Post provided by Renato Lima
Many biodiversity studies, covering a wide range of goals, need species records. These records are becoming readily available online, however there is minimal standardisation for these records at this stage, therefore requiring final users to spend a significant amount of time formatting records prior to using data. To overcome this, Renato Lima et al. have created plantR – an open-source package that provides a comprehensive toolbox to manage species records from biological collections. In this blog post, Renato discusses the workflow of the package and describes how this package can help researchers better assess data quality and avoid data leakage.
In late 2018, I found myself in need of species record information for a project on the endemism and conservation status of the Atlantic Forest tree flora (in collaboration with Hans ter Steege). My first idea was simple: download data from online repositories (e.g., Global Biodiversity Information Facility – GBIF) and do the analyses. Right? Not exactly.
Data repositories such as GBIF make available invaluable species information from thousands of collections across the globe but most of the species’ records are not ready to use. There are vast differences in the way information is provided, much important information is missing (e.g., geographical coordinates), and it is often hard to know how reliable the available information really is (e.g., species identifications). Removing all possible problems will lead to data leakage; using all data irrespectively of their quality can bias the study outcomes.
Amazed by the number of records that would not be usable in my specific study (about 80% of all records), I decided to clean up the data myself. I had no idea of the effort and time this decision would take, but gladly, we don’t work alone. In early 2019, I met with Marinez de Siqueira, Andrea Sánchez-Tapia and Sara Mortara, and we quickly realized that we were doing similar things. We decided to collaborate on creating procedures and tools to manage species records. The idea grew more and more and resulted in a new R package called ‘plantR’, described in a paper recently published in Methods in Ecology & Evolution.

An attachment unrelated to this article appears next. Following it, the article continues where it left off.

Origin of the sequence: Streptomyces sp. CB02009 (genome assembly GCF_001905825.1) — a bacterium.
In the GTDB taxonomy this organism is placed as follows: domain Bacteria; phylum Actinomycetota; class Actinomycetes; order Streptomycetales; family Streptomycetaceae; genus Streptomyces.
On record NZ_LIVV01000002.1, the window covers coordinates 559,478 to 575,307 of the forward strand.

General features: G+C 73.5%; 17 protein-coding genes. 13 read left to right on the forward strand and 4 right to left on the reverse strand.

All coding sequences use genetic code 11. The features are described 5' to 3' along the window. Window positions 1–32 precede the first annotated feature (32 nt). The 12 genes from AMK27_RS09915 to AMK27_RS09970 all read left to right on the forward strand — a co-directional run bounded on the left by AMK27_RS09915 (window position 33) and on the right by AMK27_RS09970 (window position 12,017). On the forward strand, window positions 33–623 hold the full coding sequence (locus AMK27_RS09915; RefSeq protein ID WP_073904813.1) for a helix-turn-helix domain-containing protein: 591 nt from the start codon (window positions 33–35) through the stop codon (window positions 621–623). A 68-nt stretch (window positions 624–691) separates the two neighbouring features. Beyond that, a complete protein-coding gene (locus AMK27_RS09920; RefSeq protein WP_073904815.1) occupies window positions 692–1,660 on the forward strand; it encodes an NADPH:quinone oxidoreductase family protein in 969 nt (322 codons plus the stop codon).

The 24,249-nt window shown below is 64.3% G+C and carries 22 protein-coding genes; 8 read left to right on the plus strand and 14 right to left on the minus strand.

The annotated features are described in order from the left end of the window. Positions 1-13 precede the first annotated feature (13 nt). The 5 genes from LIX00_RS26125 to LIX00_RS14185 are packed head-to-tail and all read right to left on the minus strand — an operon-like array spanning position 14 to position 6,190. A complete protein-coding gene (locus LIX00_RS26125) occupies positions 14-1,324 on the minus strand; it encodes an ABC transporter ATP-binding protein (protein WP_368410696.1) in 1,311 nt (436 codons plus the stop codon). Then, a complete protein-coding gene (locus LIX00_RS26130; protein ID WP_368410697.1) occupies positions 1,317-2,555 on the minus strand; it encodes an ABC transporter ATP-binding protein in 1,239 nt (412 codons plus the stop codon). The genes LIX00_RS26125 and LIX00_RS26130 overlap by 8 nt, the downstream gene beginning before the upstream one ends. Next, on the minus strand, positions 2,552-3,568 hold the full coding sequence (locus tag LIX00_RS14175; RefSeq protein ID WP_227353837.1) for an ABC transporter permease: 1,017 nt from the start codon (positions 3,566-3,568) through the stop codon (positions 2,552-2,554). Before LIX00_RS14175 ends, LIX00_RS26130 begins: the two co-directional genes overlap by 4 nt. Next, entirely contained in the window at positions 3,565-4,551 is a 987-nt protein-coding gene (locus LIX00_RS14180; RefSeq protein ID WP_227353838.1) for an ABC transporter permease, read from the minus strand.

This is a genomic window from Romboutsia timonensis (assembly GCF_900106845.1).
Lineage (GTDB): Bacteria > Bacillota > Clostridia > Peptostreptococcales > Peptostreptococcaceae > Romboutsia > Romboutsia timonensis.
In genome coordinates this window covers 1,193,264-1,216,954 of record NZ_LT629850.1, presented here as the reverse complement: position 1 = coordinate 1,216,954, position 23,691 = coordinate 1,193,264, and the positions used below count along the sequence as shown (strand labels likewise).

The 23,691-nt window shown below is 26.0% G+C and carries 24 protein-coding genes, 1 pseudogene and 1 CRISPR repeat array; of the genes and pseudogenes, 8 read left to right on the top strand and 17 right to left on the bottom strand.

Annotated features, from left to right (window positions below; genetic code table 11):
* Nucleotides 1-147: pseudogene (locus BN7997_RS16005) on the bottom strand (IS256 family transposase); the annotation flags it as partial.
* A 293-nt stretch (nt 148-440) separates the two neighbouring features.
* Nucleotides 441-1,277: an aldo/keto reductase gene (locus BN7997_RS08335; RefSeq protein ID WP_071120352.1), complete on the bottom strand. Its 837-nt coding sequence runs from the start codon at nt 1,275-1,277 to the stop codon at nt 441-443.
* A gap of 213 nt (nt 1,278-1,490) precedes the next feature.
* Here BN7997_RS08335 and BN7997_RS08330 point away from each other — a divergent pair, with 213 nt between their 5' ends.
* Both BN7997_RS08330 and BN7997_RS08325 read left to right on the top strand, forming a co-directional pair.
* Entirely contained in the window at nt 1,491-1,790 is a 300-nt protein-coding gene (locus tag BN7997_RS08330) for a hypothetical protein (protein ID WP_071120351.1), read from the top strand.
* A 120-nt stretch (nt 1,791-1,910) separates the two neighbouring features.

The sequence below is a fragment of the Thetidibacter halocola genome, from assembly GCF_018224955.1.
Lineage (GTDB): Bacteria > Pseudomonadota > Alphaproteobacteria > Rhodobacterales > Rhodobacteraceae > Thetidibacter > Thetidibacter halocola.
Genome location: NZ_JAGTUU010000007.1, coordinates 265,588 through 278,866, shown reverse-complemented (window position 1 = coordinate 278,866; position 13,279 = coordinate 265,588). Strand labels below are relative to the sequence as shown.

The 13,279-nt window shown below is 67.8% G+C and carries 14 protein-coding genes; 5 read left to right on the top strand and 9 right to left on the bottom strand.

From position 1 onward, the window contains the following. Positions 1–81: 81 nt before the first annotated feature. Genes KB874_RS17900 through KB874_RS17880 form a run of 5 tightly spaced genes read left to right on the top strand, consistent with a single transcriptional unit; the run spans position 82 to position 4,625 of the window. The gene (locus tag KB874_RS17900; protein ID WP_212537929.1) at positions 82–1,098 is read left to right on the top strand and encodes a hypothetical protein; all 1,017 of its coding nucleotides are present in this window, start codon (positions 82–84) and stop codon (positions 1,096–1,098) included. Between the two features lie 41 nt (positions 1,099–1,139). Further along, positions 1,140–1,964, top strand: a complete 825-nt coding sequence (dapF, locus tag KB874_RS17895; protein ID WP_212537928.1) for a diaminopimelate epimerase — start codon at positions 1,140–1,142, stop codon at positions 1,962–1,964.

plantR was designed to help data providers, managers and final users to standardise and validate species records. At first, it largely reflected our professional backgrounds (i.e., plant ecologists and conservationists), but today the package provides tools that can be used by taxonomists and collection managers as well. This package can be used by those curating collections, conducting taxonomic reviews, and many sorts of ecological and conservation studies, such as species distribution modelling, conservation assessments and prioritization of biodiversity conservation.
Some of the package functionalities are still focused on plant species, but if the species records follow the Darwin Core standards, many of the plantR functions will be useful for any group of organisms and any type of information (e.g., museum specimens, human observations & photos).
The package deals with different types of information associated with species records, such as collection codes, people and localities names, geographical coordinates, and species identifications. Moreover, it provides tools for retrieving duplicates across collections, including the homogenization of the information within groups of duplicates, which is handy for exchanging information updates among collections. It also provides tools for uploading, summarizing and exporting species records, as well as the generation of species lists. plantR brings many novel features to manage species records, but its main strength lies in performing all steps, from the data access to export, in one environment.